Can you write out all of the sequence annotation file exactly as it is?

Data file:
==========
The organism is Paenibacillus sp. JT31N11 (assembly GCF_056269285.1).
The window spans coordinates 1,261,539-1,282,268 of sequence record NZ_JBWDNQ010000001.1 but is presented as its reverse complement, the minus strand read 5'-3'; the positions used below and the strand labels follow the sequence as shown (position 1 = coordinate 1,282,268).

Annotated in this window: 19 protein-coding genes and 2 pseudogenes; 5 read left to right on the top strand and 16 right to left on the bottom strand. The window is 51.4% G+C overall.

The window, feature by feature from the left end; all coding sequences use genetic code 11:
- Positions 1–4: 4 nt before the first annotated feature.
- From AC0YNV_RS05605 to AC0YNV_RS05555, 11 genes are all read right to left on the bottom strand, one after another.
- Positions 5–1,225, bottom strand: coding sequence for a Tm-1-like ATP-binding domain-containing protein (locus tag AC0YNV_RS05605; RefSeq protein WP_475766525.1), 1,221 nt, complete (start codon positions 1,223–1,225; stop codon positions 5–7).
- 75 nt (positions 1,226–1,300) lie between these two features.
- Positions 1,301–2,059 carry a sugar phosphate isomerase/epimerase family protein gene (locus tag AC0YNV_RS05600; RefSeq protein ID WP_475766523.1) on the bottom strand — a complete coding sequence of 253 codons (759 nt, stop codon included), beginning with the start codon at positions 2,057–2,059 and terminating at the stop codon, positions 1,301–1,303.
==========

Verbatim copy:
The organism is Paenibacillus sp. JT31N11 (assembly GCF_056269285.1).
The window spans coordinates 1,261,539-1,282,268 of sequence record NZ_JBWDNQ010000001.1 but is presented as its reverse complement, the minus strand read 5'-3'; the positions used below and the strand labels follow the sequence as shown (position 1 = coordinate 1,282,268).

Annotated in this window: 19 protein-coding genes and 2 pseudogenes; 5 read left to right on the top strand and 16 right to left on the bottom strand. The window is 51.4% G+C overall.

The window, feature by feature from the left end; all coding sequences use genetic code 11:
- Positions 1–4: 4 nt before the first annotated feature.
- From AC0YNV_RS05605 to AC0YNV_RS05555, 11 genes are all read right to left on the bottom strand, one after another.
- Positions 5–1,225, bottom strand: coding sequence for a Tm-1-like ATP-binding domain-containing protein (locus tag AC0YNV_RS05605; RefSeq protein WP_475766525.1), 1,221 nt, complete (start codon positions 1,223–1,225; stop codon positions 5–7).
- 75 nt (positions 1,226–1,300) lie between these two features.
- Positions 1,301–2,059 carry a sugar phosphate isomerase/epimerase family protein gene (locus tag AC0YNV_RS05600; RefSeq protein ID WP_475766523.1) on the bottom strand — a complete coding sequence of 253 codons (759 nt, stop codon included), beginning with the start codon at positions 2,057–2,059 and terminating at the stop codon, positions 1,301–1,303.